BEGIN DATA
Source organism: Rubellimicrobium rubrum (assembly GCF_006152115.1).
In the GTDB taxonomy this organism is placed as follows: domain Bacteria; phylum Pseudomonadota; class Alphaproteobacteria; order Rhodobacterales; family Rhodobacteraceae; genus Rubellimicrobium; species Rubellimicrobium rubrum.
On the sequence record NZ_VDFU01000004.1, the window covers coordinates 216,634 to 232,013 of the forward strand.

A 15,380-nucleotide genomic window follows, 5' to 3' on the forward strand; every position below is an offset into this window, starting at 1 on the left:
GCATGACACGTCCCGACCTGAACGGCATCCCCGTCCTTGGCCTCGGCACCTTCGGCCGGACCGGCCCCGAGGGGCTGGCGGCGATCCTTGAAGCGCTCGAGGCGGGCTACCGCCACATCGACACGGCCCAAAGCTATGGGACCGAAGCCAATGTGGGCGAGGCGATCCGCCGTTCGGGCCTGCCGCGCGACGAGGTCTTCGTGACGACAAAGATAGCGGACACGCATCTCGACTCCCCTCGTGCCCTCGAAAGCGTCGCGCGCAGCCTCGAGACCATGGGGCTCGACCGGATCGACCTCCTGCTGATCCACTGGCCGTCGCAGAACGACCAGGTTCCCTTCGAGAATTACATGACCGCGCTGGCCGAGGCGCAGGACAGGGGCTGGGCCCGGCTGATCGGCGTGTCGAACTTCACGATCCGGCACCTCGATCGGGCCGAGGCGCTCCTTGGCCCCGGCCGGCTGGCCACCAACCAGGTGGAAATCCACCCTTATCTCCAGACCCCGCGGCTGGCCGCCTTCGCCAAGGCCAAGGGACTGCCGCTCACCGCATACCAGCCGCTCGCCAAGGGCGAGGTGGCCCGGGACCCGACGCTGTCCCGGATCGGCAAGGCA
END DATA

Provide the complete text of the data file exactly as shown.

Source organism: Rubellimicrobium rubrum (assembly GCF_006152115.1).
In the GTDB taxonomy this organism is placed as follows: domain Bacteria; phylum Pseudomonadota; class Alphaproteobacteria; order Rhodobacterales; family Rhodobacteraceae; genus Rubellimicrobium; species Rubellimicrobium rubrum.
On the sequence record NZ_VDFU01000004.1, the window covers coordinates 216,634 to 232,013 of the forward strand.

A 15,380-nucleotide genomic window follows, 5' to 3' on the forward strand; every position below is an offset into this window, starting at 1 on the left:
GCATGACACGTCCCGACCTGAACGGCATCCCCGTCCTTGGCCTCGGCACCTTCGGCCGGACCGGCCCCGAGGGGCTGGCGGCGATCCTTGAAGCGCTCGAGGCGGGCTACCGCCACATCGACACGGCCCAAAGCTATGGGACCGAAGCCAATGTGGGCGAGGCGATCCGCCGTTCGGGCCTGCCGCGCGACGAGGTCTTCGTGACGACAAAGATAGCGGACACGCATCTCGACTCCCCTCGTGCCCTCGAAAGCGTCGCGCGCAGCCTCGAGACCATGGGGCTCGACCGGATCGACCTCCTGCTGATCCACTGGCCGTCGCAGAACGACCAGGTTCCCTTCGAGAATTACATGACCGCGCTGGCCGAGGCGCAGGACAGGGGCTGGGCCCGGCTGATCGGCGTGTCGAACTTCACGATCCGGCACCTCGATCGGGCCGAGGCGCTCCTTGGCCCCGGCCGGCTGGCCACCAACCAGGTGGAAATCCACCCTTATCTCCAGACCCCGCGGCTGGCCGCCTTCGCCAAGGCCAAGGGACTGCCGCTCACCGCATACCAGCCGCTCGCCAAGGGCGAGGTGGCCCGGGACCCGACGCTGTCCCGGATCGGCAAGGCA